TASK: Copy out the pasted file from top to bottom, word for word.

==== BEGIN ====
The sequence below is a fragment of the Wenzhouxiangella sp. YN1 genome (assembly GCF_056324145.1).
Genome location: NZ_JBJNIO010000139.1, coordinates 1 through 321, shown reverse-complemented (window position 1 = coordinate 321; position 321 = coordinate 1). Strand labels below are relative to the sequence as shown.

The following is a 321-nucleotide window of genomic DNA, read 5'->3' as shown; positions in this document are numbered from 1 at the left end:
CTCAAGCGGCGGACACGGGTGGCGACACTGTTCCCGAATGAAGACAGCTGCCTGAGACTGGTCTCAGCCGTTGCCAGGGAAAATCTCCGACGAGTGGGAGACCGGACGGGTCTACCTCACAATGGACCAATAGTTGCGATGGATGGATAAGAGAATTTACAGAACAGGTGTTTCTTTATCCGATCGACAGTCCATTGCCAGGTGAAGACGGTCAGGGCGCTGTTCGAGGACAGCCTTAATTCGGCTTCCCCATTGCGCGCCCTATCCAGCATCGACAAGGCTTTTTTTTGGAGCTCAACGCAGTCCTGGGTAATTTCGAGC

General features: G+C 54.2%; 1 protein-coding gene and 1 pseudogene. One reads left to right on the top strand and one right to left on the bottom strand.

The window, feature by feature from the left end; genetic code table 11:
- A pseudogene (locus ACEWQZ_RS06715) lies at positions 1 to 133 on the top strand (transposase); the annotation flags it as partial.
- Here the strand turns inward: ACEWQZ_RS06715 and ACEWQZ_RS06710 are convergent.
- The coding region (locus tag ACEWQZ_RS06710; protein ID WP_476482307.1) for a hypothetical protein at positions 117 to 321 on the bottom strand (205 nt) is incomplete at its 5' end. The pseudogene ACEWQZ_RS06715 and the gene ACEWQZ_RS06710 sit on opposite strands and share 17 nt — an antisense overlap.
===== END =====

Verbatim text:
The sequence below is a fragment of the Wenzhouxiangella sp. YN1 genome (assembly GCF_056324145.1).
Genome location: NZ_JBJNIO010000139.1, coordinates 1 through 321, shown reverse-complemented (window position 1 = coordinate 321; position 321 = coordinate 1). Strand labels below are relative to the sequence as shown.

The following is a 321-nucleotide window of genomic DNA, read 5'->3' as shown; positions in this document are numbered from 1 at the left end:
CTCAAGCGGCGGACACGGGTGGCGACACTGTTCCCGAATGAAGACAGCTGCCTGAGACTGGTCTCAGCCGTTGCCAGGGAAAATCTCCGACGAGTGGGAGACCGGACGGGTCTACCTCACAATGGACCAATAGTTGCGATGGATGGATAAGAGAATTTACAGAACAGGTGTTTCTTTATCCGATCGACAGTCCATTGCCAGGTGAAGACGGTCAGGGCGCTGTTCGAGGACAGCCTTAATTCGGCTTCCCCATTGCGCGCCCTATCCAGCATCGACAAGGCTTTTTTTTGGAGCTCAACGCAGTCCTGGGTAATTTCGAGC

General features: G+C 54.2%; 1 protein-coding gene and 1 pseudogene. One reads left to right on the top strand and one right to left on the bottom strand.

The window, feature by feature from the left end; genetic code table 11:
- A pseudogene (locus ACEWQZ_RS06715) lies at positions 1 to 133 on the top strand (transposase); the annotation flags it as partial.
- Here the strand turns inward: ACEWQZ_RS06715 and ACEWQZ_RS06710 are convergent.
- The coding region (locus tag ACEWQZ_RS06710; protein ID WP_476482307.1) for a hypothetical protein at positions 117 to 321 on the bottom strand (205 nt) is incomplete at its 5' end. The pseudogene ACEWQZ_RS06715 and the gene ACEWQZ_RS06710 sit on opposite strands and share 17 nt — an antisense overlap.